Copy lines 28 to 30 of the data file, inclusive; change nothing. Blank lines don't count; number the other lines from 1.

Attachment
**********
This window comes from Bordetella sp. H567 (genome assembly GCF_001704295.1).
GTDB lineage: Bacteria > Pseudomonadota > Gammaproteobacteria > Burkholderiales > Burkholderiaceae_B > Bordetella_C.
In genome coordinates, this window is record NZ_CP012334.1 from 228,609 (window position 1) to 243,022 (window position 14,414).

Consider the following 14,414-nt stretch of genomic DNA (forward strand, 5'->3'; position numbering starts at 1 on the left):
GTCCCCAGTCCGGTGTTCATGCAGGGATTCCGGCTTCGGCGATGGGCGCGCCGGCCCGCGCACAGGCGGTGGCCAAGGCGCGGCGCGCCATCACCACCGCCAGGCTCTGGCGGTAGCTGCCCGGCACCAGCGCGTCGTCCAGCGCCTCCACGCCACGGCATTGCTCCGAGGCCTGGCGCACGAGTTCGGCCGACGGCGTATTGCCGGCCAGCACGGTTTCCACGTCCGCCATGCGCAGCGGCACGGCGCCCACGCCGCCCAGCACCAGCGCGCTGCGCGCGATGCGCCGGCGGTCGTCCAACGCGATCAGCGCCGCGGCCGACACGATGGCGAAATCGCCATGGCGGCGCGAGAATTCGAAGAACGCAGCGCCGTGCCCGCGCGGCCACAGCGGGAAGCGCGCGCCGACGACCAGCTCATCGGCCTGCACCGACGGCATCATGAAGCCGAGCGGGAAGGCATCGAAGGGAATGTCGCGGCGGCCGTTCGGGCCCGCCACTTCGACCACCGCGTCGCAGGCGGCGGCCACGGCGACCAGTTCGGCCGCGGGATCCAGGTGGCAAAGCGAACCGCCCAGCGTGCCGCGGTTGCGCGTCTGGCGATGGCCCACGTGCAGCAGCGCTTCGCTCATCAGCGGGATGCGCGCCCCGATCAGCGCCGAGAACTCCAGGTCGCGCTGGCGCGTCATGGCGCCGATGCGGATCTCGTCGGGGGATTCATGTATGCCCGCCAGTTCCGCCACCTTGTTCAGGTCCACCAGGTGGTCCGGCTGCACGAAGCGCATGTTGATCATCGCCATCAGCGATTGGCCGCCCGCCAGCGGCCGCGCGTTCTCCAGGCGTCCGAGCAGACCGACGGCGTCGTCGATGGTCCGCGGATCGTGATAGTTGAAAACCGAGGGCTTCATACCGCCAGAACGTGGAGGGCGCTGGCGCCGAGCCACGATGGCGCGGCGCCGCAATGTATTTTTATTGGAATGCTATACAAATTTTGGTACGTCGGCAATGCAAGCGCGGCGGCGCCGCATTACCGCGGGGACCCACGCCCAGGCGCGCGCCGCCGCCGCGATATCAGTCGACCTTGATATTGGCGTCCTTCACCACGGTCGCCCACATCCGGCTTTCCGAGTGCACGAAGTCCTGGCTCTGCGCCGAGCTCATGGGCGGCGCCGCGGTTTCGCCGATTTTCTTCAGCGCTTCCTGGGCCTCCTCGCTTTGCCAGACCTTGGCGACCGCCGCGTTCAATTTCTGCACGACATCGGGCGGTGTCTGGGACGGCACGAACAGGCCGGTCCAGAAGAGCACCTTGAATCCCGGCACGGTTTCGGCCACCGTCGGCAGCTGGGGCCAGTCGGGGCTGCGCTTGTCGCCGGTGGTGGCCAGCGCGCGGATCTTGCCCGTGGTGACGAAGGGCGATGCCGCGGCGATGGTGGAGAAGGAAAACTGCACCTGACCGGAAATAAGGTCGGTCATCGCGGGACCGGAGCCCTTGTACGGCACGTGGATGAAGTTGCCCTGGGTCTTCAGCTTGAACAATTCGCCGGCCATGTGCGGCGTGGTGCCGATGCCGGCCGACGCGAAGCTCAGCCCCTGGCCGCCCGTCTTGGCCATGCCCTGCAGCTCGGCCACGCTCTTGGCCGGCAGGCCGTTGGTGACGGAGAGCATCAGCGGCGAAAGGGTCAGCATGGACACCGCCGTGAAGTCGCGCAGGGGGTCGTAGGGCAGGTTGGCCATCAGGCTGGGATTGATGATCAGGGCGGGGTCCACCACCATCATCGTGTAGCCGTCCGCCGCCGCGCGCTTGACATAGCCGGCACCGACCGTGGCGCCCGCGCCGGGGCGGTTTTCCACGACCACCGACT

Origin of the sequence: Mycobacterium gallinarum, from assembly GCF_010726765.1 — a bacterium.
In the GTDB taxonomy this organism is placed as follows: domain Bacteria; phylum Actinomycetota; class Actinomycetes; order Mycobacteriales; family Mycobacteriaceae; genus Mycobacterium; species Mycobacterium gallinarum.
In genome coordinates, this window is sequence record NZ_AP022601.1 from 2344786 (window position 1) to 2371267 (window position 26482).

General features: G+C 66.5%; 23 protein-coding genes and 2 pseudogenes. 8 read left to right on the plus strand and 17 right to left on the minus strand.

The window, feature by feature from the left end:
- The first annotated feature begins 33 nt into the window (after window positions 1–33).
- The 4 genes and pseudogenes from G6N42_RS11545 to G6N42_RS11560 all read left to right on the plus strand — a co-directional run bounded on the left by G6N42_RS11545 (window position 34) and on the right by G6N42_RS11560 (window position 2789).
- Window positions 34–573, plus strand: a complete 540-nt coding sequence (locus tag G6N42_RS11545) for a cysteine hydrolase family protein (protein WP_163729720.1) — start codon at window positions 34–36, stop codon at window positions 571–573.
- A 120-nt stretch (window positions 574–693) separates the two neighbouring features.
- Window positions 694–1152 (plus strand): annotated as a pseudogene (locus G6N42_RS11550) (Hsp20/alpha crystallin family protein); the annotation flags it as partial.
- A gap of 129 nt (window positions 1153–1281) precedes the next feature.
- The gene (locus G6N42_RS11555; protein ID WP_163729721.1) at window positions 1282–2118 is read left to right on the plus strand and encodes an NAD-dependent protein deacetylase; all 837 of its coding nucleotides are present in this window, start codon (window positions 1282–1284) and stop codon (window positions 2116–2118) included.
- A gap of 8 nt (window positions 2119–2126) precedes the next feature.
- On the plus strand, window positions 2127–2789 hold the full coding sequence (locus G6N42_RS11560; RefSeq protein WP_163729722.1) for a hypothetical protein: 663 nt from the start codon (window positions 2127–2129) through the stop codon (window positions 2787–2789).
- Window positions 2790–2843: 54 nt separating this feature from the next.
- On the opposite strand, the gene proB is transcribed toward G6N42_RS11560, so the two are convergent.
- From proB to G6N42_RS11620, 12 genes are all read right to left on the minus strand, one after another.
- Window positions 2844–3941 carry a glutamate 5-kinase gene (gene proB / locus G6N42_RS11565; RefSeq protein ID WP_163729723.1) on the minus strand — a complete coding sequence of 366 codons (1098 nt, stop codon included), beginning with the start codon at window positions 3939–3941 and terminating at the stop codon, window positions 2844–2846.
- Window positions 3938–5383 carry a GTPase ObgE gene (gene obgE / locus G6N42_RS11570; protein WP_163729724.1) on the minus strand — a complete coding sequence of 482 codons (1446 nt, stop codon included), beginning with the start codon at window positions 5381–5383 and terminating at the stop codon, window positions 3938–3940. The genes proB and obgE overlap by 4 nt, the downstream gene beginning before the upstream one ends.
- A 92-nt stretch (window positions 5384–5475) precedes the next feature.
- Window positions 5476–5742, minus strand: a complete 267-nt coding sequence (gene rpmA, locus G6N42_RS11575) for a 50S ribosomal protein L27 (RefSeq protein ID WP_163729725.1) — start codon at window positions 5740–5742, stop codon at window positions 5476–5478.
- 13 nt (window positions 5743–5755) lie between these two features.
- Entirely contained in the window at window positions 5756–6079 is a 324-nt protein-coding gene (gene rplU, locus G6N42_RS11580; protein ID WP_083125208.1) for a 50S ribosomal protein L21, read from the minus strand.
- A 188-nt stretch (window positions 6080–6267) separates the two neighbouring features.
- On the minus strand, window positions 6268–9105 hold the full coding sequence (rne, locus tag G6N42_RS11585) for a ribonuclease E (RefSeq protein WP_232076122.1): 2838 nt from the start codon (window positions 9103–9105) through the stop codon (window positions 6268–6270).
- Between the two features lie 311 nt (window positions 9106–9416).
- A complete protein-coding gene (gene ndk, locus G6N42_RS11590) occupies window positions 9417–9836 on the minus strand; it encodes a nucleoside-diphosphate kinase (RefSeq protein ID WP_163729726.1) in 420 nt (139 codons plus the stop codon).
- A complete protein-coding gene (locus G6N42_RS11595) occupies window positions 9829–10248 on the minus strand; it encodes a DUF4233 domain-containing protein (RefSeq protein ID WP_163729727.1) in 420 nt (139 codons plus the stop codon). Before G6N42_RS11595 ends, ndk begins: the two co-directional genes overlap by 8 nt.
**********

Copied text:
- Entirely contained in the window at window positions 5756–6079 is a 324-nt protein-coding gene (gene rplU, locus G6N42_RS11580; protein ID WP_083125208.1) for a 50S ribosomal protein L21, read from the minus strand.
- A 188-nt stretch (window positions 6080–6267) separates the two neighbouring features.
- On the minus strand, window positions 6268–9105 hold the full coding sequence (rne, locus tag G6N42_RS11585) for a ribonuclease E (RefSeq protein WP_232076122.1): 2838 nt from the start codon (window positions 9103–9105) through the stop codon (window positions 6268–6270).